Walking on Paxos is the best way to discover this tiny island south of Corfu in the Ionian Islands, with its wooded hills and terraces of olive trees.
Vasilis was in his boat on the edge of the harbour in Loggos, on Paxos, filleting a huge fish. It looked like a tuna, its body as big and as round as a dinner plate, and as we watched him slice it into juicy steaks we knew where we would be eating that night.
Scenes at Vasilis in Loggos on Paxos
In any case, a travel writer friend of mine who goes to Paxos regularly had already told me that Vasilis serves the best food on Paxos. It’s been in business in the same family since 1957 so is clearly doing something right. Fresh fish in a waterfront taverna, after a good day’s walking, is one of the reasons we keep going back to the Greek islands year after year.
Paxos is a tiny island, reached from Corfu, and it's so small that you could walk from one end to the other in a few hours, if you wanted to. Or you can do what sensible walkers do – spend a week or two meandering the many paths through its olive groves, even walking along its handful of quiet main roads, discovering new beaches, getting lost, but usually ending up somewhere beautiful to have a swim and a meal before meandering back again.
Loggos (also written as Longos in English) is one of the island’s three small main towns, all down the more sheltered east coast. It’s little more than a clutch of houses and shops, and villas to rent, around a harbour with a decent little beach about five minutes’ walk away.
For our first short walk, to start to get our bearings around Loggos, we chose to go to the village of Dendiatika, which stands in the wooded hills above Loggos. A self-guided walk leaflet that we’d found guided us past an abandoned olive oil factory and up through the terraces of olive trees that are such an important part of the island’s economy.
Along with Corfu and Kalamata, Paxos is said to produce some of the best olive oil in Greece, and groves of trees cover the island. Terraces made from dry-stone walling are everywhere, and ancient tracks through the trees from village to village are a delightful way of getting about, frequently shaded from the fierce Greek sun.
Beneath the trees we see the black olive nets curled up like cats, while olive warblers and blackcaps flit from branch to branch. In winter, when the summer visitors have gone, the Paxiots will spread their nets on the ground to catch the olives. Unlike in the rest of Greece, where the branches will be hit with sticks when the olives are thought to be ready, here in the Ionian Islands they prefer to let nature take its course.
When we reach Dendiatika the few streets are quiet, the church is closed, and the white houses are mostly shut against the intense summer heat. Only Englishmen, but thankfully no mad dogs, seem to be out in the middle of the day in midsummer.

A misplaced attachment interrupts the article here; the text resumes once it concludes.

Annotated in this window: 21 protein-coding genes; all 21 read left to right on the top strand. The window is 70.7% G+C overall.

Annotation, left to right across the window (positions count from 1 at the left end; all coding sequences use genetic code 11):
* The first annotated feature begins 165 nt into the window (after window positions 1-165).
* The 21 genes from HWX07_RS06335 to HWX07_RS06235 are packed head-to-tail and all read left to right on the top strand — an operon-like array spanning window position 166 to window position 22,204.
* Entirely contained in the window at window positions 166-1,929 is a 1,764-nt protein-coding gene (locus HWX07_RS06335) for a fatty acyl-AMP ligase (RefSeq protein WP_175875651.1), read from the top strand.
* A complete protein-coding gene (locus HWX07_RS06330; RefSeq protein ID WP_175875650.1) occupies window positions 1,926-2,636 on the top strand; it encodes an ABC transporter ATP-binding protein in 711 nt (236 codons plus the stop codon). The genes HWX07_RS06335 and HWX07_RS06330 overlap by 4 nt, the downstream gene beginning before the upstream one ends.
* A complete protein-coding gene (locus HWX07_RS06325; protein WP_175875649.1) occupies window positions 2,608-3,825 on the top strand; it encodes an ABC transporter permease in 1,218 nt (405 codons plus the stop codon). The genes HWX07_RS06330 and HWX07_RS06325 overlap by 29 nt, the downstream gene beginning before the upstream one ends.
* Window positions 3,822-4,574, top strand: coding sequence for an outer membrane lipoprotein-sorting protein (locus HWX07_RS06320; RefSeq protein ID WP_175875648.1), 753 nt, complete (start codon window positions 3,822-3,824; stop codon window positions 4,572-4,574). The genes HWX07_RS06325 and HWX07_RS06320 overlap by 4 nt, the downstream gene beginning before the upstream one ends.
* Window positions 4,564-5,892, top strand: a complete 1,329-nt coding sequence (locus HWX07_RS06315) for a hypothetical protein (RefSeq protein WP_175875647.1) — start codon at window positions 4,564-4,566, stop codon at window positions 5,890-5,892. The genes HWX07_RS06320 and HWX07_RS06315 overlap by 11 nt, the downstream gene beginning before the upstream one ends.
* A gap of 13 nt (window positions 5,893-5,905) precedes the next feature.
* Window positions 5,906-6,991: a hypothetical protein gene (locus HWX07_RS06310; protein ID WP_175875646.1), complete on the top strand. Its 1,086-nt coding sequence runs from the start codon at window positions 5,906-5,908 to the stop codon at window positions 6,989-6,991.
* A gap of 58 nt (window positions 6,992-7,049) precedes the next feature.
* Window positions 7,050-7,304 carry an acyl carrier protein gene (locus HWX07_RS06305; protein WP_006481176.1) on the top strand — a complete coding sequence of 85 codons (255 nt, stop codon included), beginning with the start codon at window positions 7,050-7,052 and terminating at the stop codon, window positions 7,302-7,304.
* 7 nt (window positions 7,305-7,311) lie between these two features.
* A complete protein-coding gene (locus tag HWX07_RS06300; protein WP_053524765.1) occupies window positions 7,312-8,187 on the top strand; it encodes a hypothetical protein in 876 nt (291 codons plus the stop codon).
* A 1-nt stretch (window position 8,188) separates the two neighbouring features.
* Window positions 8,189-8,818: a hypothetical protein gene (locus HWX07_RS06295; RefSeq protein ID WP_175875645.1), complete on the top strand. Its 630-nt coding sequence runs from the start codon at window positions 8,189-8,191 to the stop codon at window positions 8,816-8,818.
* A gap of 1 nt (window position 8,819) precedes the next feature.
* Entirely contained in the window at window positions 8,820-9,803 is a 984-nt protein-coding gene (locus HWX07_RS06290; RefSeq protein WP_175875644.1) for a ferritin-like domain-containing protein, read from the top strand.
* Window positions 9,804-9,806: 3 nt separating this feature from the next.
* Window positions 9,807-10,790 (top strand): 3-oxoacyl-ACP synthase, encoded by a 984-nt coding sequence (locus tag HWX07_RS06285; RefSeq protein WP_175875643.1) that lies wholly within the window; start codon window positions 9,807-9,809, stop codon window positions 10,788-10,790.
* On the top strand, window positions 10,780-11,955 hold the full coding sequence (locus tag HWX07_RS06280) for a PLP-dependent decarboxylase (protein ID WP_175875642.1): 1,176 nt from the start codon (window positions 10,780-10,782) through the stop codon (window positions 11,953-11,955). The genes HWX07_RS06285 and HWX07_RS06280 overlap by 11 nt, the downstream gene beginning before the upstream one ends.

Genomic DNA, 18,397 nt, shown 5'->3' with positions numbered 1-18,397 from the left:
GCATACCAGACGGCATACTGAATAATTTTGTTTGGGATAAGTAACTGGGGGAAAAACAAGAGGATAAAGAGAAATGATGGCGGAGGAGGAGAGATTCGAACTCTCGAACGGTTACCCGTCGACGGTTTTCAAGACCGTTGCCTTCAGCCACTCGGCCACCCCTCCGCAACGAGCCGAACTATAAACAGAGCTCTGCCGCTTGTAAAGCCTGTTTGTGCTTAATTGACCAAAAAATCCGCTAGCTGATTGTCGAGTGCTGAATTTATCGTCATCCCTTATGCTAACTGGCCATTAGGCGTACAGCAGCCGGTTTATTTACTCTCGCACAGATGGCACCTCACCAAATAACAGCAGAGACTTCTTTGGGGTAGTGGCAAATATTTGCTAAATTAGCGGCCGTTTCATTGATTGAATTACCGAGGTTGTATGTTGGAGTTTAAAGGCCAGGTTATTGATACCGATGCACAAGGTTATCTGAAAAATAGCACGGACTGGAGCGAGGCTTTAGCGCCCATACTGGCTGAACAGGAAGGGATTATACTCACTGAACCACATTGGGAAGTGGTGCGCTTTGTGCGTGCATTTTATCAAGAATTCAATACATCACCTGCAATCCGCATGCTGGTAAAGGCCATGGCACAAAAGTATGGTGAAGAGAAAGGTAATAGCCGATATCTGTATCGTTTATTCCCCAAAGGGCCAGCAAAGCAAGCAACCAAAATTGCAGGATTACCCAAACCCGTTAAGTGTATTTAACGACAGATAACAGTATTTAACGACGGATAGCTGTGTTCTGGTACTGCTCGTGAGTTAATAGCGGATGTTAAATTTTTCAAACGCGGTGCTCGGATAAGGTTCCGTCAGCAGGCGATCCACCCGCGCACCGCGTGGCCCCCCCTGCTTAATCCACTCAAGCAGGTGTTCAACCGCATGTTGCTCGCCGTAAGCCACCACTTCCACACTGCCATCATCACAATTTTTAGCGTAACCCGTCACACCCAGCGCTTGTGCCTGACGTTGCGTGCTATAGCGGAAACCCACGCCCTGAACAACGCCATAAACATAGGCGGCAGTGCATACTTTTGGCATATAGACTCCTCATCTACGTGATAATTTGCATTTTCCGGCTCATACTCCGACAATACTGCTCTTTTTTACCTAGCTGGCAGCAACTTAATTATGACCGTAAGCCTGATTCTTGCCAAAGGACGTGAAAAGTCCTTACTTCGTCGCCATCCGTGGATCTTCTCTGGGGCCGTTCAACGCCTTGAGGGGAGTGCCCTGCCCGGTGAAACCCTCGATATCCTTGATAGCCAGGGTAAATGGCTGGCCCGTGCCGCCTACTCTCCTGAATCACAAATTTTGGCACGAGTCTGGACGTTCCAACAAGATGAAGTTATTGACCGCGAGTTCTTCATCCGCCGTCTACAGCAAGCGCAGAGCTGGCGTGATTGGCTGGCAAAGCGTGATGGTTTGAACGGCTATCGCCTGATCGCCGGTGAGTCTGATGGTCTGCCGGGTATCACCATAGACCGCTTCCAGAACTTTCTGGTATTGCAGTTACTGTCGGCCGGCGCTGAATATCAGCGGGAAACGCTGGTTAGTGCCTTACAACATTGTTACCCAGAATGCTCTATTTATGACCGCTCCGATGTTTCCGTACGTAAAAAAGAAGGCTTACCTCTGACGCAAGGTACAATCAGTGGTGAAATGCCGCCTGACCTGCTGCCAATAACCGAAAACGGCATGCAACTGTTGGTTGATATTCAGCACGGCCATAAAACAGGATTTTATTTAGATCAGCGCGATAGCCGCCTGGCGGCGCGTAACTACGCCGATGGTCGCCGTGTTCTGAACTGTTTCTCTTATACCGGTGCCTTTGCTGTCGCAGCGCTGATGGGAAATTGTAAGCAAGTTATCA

We switch from the self-guided map and for our next walk turn to the Sunflower Guide to Paxos and Antipaxos, which has several walks around the island and for its even smaller neighbour, Antipaxos. Regrettably, even its hot-off-the-press updated insert hasn’t kept pace with the ambitions of a Greek villa owner, who has fenced off his land, thwarting our attempts to follow the coastal route to the next town, Lakka.
Turning instead to a delightful hand-drawn walking map of Paxos, we find it’s full of detailed landmarks like ‘villa with red/brown shutters’, which we hope hasn’t recently been repainted. The same goes for the ‘hut with blue door’ and ‘hut with green door’.
We get lost, as we often do, and scramble up along unmarked tracks through olive groves, thankful that the Greeks are very tolerant of walkers. According to the map, we should come out near the Villa Ina (‘they play classical music a lot’), but with no sounds or signs to guide us we improvise, which proves to be an important part of walking on Paxos.
Although there are a surprising number of guides and maps for such a small island, indicating its popularity, none of them seem to agree with each other. It’s the perfect way to approach walking in the Greek islands. You may set off with a particular destination in mind, but be prepared to change your plans and just enjoy whatever comes along.
Deprived of the pleasure of a coastal walk, we did a big loop inland, walked along the quiet main road that runs north-south down the spine of Paxos, and veered off again down a new bulldozed track to Monodendri Beach. The reward was a terrific little tavern right on the sand, with a wood-fired oven making the tastiest pizzas and a charcoal grill for the tuna steaks.
We had no trouble filling a week with our wanderings, walking up to hill villages like Magazia, then on across to the rugged west coast with its high cliffs and squawking seabirds. We walked back in the late afternoon, as the sky grew dark and were reminded that there is a reason why the Ionian Islands are so green and fertile: it rains!
Yes, even in the first few days of September the rain came bucketing down, soaking our t-shirts and shorts. Who would think to take a waterproof jacket with them when setting off for a walk in the 26-degree heat (79F) of the morning?
Never mind. Greece teaches you to be philosophical. It is, after all, the land where the bus may or may not come, today or tomorrow, and the country whose slogan ought to be ‘No problem!’
There comes a point when you know you can’t possibly get any wetter, so we splashed our way back to our cottage, showered, changed, and when the rain at last eased we made our way down to Loggos harbour for an early evening ouzo and a walk past Vasilis to try to see – or smell – what was cooking.
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